On some trials in this experiment, you were presented with a face, for example, either an African-American or Caucasian-American face. In some trials you were instructed to indicate with your left hand if the face is African-American, and with your right hand you were to indicate if the face is Caucasian-American. On other trials, you were presented with a word such as “joy” and you were asked to indicate if it is a positive word (by using your left hand) or a negative word (by using your right hand). You never were asked if the face was positive or negative, but the left hand, in the example given, was used to respond to both the African-American faces and positive words. Such a pairing is opposite of predicted social stereotypes. Finally, there were some trials in which you used the same hand for the African-American faces and the negative words. This pairing matches predicted social stereotypes. The question is, what is the reaction time in the trials in which the same hand is used to respond to both African-American faces and negative words versus trials in which the same hand is used to respond to both African-American faces and positive words. In trials such as these, when the pairing matches the predicted stereotypes, people respond faster than if the pairing is opposite the stereotypes. Remember, you were never asked to respond to whether the face is good or bad, so no conscious response was requested. As such, it is assumed that the differences in responses are the result of implicit or unconscious attitudes.

Because implicit attitudes are outside of conscious awareness, they can predict subtle social behaviors that people themselves do not recognize. For example, people may claim to have no prejudice toward African-Americans, but when talking to African-Americans, their body language may tell a different story. They may make little to no eye contact, sit farther away, or interrupt when the other person talking. These behaviors are poorly predicted by people’s explicit attitudes, but correlate highly with implicit attitudes (Dovidio et al., 2002). Additionally, explicit attitudes often do a better job of predicting more deliberate and reasoned behavior where implicit attitudes often fare better in predicting spontaneous behavior (Rydell & McConnell, 2006).


Dovidio, J. F., Kawakami, K., & Gaertner, S. L. (2002). Implicit and explicit prejudice and interracial interaction. Journal of Personality and Social Psychology, 82 (1), 62–68.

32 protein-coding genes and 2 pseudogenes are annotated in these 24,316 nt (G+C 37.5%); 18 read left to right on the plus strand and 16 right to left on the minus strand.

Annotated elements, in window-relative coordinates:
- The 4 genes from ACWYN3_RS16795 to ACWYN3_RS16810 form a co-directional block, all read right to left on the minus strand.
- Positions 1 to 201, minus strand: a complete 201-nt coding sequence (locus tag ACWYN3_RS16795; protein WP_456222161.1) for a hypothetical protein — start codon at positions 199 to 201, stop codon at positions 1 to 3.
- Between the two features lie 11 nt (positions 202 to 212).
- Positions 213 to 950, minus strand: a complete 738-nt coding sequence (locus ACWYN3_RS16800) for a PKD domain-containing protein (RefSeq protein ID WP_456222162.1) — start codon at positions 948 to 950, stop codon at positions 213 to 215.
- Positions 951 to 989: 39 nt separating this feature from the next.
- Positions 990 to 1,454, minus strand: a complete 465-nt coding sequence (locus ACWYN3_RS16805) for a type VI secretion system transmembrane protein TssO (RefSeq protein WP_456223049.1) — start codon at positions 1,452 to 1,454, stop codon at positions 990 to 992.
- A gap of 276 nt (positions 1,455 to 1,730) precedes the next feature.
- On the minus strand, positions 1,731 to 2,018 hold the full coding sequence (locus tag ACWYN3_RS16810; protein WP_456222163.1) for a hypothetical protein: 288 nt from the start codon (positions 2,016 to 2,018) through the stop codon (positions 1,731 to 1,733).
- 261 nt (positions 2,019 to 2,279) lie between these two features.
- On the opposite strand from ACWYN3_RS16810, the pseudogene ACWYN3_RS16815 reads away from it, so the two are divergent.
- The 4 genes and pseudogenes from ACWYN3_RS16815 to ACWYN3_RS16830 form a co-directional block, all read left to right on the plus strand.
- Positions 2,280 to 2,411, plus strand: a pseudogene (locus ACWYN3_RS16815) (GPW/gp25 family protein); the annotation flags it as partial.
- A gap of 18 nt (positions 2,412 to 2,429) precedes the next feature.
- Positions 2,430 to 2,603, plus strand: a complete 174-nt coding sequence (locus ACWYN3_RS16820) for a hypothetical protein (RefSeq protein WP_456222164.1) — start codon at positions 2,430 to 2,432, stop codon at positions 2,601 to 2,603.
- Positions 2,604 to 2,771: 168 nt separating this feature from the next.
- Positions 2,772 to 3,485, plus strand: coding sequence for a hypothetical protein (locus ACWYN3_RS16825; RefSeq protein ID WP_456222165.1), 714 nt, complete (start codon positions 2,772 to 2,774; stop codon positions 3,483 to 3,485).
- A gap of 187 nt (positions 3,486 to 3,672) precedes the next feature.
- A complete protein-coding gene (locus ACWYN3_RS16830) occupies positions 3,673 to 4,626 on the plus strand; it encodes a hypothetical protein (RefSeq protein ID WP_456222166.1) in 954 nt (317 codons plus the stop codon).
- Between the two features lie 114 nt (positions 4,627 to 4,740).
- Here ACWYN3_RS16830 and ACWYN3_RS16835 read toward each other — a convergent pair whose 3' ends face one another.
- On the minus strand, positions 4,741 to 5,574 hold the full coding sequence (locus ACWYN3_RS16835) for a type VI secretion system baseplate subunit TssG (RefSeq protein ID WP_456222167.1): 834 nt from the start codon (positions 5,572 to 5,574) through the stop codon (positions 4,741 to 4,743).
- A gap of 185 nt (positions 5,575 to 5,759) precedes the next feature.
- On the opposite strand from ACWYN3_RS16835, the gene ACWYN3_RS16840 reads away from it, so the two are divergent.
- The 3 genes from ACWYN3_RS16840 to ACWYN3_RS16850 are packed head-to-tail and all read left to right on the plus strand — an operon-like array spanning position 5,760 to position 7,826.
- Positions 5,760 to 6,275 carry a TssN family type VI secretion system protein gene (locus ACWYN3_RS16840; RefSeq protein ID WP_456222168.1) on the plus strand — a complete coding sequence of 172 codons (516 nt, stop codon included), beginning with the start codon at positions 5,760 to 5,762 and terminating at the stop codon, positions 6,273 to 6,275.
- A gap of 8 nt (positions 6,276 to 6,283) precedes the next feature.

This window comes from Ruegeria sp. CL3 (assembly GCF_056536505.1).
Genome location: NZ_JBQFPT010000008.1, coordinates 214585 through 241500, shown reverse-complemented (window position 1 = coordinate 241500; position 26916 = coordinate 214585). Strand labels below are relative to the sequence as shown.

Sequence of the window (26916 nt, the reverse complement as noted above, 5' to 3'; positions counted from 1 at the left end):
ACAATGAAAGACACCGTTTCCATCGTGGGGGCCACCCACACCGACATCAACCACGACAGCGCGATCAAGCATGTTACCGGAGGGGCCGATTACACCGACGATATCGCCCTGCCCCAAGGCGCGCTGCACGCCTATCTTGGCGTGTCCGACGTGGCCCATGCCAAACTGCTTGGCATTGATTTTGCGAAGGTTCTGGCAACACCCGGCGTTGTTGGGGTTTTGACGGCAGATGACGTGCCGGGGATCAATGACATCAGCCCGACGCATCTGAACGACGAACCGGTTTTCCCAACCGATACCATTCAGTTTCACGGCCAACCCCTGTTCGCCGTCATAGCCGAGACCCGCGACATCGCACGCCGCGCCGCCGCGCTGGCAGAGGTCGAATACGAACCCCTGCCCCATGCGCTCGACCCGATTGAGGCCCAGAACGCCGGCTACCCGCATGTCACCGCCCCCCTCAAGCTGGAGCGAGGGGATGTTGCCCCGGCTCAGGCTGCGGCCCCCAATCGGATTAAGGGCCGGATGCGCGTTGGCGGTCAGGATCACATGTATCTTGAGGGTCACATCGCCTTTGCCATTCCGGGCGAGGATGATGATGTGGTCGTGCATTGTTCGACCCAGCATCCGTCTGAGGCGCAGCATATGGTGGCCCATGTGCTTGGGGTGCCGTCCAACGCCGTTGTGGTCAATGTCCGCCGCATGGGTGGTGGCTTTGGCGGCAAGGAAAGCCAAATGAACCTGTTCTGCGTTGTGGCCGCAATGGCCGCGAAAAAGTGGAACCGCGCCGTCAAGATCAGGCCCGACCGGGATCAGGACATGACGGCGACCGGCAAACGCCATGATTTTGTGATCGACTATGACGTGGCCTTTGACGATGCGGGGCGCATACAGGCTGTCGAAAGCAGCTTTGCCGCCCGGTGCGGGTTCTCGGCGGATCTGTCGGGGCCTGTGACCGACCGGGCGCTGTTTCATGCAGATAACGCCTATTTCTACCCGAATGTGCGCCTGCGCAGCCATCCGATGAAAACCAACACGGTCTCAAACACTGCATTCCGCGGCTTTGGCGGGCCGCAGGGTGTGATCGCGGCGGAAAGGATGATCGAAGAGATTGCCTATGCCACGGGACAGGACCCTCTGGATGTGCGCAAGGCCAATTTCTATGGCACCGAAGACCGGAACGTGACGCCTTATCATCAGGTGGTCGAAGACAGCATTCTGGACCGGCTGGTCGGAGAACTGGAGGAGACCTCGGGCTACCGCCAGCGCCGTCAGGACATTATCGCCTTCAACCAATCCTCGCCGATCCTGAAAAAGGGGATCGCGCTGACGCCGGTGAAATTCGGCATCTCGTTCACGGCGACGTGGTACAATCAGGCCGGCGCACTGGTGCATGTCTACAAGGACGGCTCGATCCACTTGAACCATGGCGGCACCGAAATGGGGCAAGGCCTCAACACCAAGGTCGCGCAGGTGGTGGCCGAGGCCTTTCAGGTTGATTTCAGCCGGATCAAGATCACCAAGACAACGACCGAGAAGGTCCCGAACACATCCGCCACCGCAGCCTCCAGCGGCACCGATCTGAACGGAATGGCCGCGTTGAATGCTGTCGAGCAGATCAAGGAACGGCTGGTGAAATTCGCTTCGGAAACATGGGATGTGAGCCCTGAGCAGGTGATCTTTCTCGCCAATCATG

Greenwald, A. G., & Farnham, S. D. (2000). Using the implicit association test to measure self-esteem and self-concept. Journal of Personality and Social Psychology, 79(6), 1022-1038.

Greenwald, A. G., McGhee, D. E., & Schwartz, J. L. K. (1998). Measuring individual differences in implicit cognition: The implicit association test. Journal of Personality and Social Psychology, 74, 1464-1480.

Rudman, L. A. (2004). Sources of implicit attitudes. Current Directions in Psychological Science, 13(2), 79-82.

Rydell, R. J., & McConnell, A. R. (2006). Understanding implicit and explicit attitude change: A systems of reasoning analysis. Journal of Personality and Social Psychology, 91 (6), 995–1008.

8.7 Quiz


Question 8.1

When words were presented, regardless of the block type, you had to respond Good or Bad.

Question 8.2

When a face was presented, you were instructed to indicate only if the face was African-American or Caucasian-American.

Question 8.3

The dependent variable is the value that the experimenter collects to indicate how you performed in the experiment. In this case, the most important variable we measured was how quickly you responded to the faces displayed. So, the correct answer is reaction time.

Question 8.4

The independent variable is the value that is changed by the experimenter. The independent variable is most often seen on the x-axis of the graph. In this case, the pairing of the response to the word and face was the independent variable.

Question 8.5

Implicit cognitive processes are processes of which we are unaware. In this sense, implicit attitudes compare with explicit attitudes as unconscious processing compares with conscious processing.